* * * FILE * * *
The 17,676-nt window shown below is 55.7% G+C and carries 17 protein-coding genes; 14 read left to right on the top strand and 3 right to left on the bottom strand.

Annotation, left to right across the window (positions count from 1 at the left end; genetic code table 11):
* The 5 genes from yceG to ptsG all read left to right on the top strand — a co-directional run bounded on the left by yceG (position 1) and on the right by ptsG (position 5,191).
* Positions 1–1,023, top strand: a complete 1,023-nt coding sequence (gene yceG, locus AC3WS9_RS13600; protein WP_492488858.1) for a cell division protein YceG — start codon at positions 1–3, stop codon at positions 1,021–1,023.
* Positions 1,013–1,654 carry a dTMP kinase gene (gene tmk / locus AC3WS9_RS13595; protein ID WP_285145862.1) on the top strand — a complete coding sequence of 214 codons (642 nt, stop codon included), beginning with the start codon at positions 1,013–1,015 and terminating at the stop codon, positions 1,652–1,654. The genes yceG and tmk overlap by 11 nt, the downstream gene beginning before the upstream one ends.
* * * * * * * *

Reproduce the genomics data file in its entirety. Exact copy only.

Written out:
The 17,676-nt window shown below is 55.7% G+C and carries 17 protein-coding genes; 14 read left to right on the top strand and 3 right to left on the bottom strand.

Annotation, left to right across the window (positions count from 1 at the left end; genetic code table 11):
* The 5 genes from yceG to ptsG all read left to right on the top strand — a co-directional run bounded on the left by yceG (position 1) and on the right by ptsG (position 5,191).
* Positions 1–1,023, top strand: a complete 1,023-nt coding sequence (gene yceG, locus AC3WS9_RS13600; protein WP_492488858.1) for a cell division protein YceG — start codon at positions 1–3, stop codon at positions 1,021–1,023.
* Positions 1,013–1,654 carry a dTMP kinase gene (gene tmk / locus AC3WS9_RS13595; protein ID WP_285145862.1) on the top strand — a complete coding sequence of 214 codons (642 nt, stop codon included), beginning with the start codon at positions 1,013–1,015 and terminating at the stop codon, positions 1,652–1,654. The genes yceG and tmk overlap by 11 nt, the downstream gene beginning before the upstream one ends.